/> ED I T O R S C H O I C E IN N O V A T IO N A W A R D
X

CNET editors pick the products and services we write about. When you buy through our links, we may get a commission.

Shure SE102 sound-isolating earphones review: Shure SE102 sound-isolating earphones

Shure's entry-level earphones used to be the £80 SE210s. Then Shure blasted the more affordable £50 SE110s at the cost-conscious iPod fanatic. Now it's embracing the global economic collapse with its most affordable pair yet: the £39 SE102s.

440x330_1.jpg
6.5

Shure SE102 sound-isolating earphones

Pricing Not Available

The Good

Decent sound-isolation; generally clear performance; excellent cabling.

The Bad

Bulky; average bass presence.

The Bottom Line

If your budget is strict and this is the absolute top you can run to, they're an above average upgrade from the shoddy plastic insults to the ears that came with your music player, but we'd push for an extra tenner to get the Shure SE110s

They're on sale now from Advanced MP3 Players.

Design
In terms of appearance and build, the sound-isolating SE102s are the odd ones out of the SE range. Although they're still best worn over the ear, as is the more professional Shure style, their bulkier, fatter enclosures don't share the same high-end appearance as their more costly siblings.

Having said that, the cabling appears to be identical to the £250 SE530s which sit at the top of the Shure range, with the same gold-plated plugs, ultra-durable cable sheath and detachable extension cable.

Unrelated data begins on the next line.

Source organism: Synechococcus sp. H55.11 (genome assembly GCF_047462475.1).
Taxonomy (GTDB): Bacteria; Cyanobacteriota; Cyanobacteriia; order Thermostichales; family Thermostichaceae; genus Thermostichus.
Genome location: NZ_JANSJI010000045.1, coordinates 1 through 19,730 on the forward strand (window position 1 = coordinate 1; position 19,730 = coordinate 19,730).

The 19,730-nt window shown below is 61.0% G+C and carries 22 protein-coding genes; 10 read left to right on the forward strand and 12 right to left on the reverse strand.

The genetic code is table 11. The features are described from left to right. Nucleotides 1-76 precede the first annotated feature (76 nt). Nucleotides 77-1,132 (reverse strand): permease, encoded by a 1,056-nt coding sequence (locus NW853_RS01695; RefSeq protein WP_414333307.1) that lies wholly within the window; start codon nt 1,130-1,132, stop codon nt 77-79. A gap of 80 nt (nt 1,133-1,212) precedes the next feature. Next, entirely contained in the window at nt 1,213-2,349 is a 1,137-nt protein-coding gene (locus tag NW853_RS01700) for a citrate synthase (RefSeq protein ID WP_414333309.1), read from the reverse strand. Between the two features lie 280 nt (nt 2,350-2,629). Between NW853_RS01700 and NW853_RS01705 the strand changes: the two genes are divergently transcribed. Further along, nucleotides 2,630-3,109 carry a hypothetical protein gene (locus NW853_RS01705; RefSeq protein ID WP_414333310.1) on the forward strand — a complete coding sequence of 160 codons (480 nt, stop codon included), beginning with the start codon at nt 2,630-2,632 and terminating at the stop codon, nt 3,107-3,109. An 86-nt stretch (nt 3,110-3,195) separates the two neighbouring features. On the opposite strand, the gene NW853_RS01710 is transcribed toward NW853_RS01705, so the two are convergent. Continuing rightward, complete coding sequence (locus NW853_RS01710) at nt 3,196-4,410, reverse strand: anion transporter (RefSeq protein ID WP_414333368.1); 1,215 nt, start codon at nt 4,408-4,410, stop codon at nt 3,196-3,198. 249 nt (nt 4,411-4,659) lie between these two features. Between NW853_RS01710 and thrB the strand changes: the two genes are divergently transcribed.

Although every ear is different, we found that prolonged wearing became uncomfortable, partly due to the larger enclosures, when compared to other Shure 'phones. And interestingly our US colleagues shared the same feelings when they tested them. Larger ears are likely to cause less concern, but we advise owners of dinkier lugholes to consider an alternative at this price point.

Features
These are sound-isolating earphones and while they don't block out as much of the noise around you as foam tips, they're arguably less intrusive and still very effective. A range of sizes are included to fit most ear canals.

Behind them sit single, full-range, dynamic drivers in each enclosure responding to frequencies between 22Hz-17.5kHz. They offer a sensitivity of 105dB/mW and an impedance of 16 Ohms, but if you don't know what this means, relax. It just means they'll work great with portable players and will be loud enough for outdoor use.

In the box is a fit kit and a carry case. However, only a couple silicone tips are included and foam tips from other SE models do not fit, should you have any lying around.

Performance
As performers they're certainly a step above anything that's coming bundled with your MP3 player, and the sound isolation is effective. Their voice is fairly flat, with a responsive but not overly powerful bass.

Overall it's a bright sound, with a cool, clear mid-range and decent transparency in the treble, so music sounds more open and more airy, with instruments sounding less scrunched together, like you're listening with cloth between your headphones and your eardrums.

Although on a subjective level we didn't fall in love with the sound of these earphones, we can appreciate that they offer a clear audio quality at this price point -- you'll hear guitar strings more audibly than some other models, and vocals are bright and clear.

Conclusion
We must concede, however, that for the small difference in price we'd advise most people consider an extra £10 and plump for the SE110s, which give a slightly fuller performance. Or if bass is more your desire, consider Sennheiser's CX 500s.

But if your budget is strict and this is the absolute top you can run to, they're an above-average upgrade from the shoddy plastic insults to the ears that came with your music player.

Edited by Cristina Psomadakis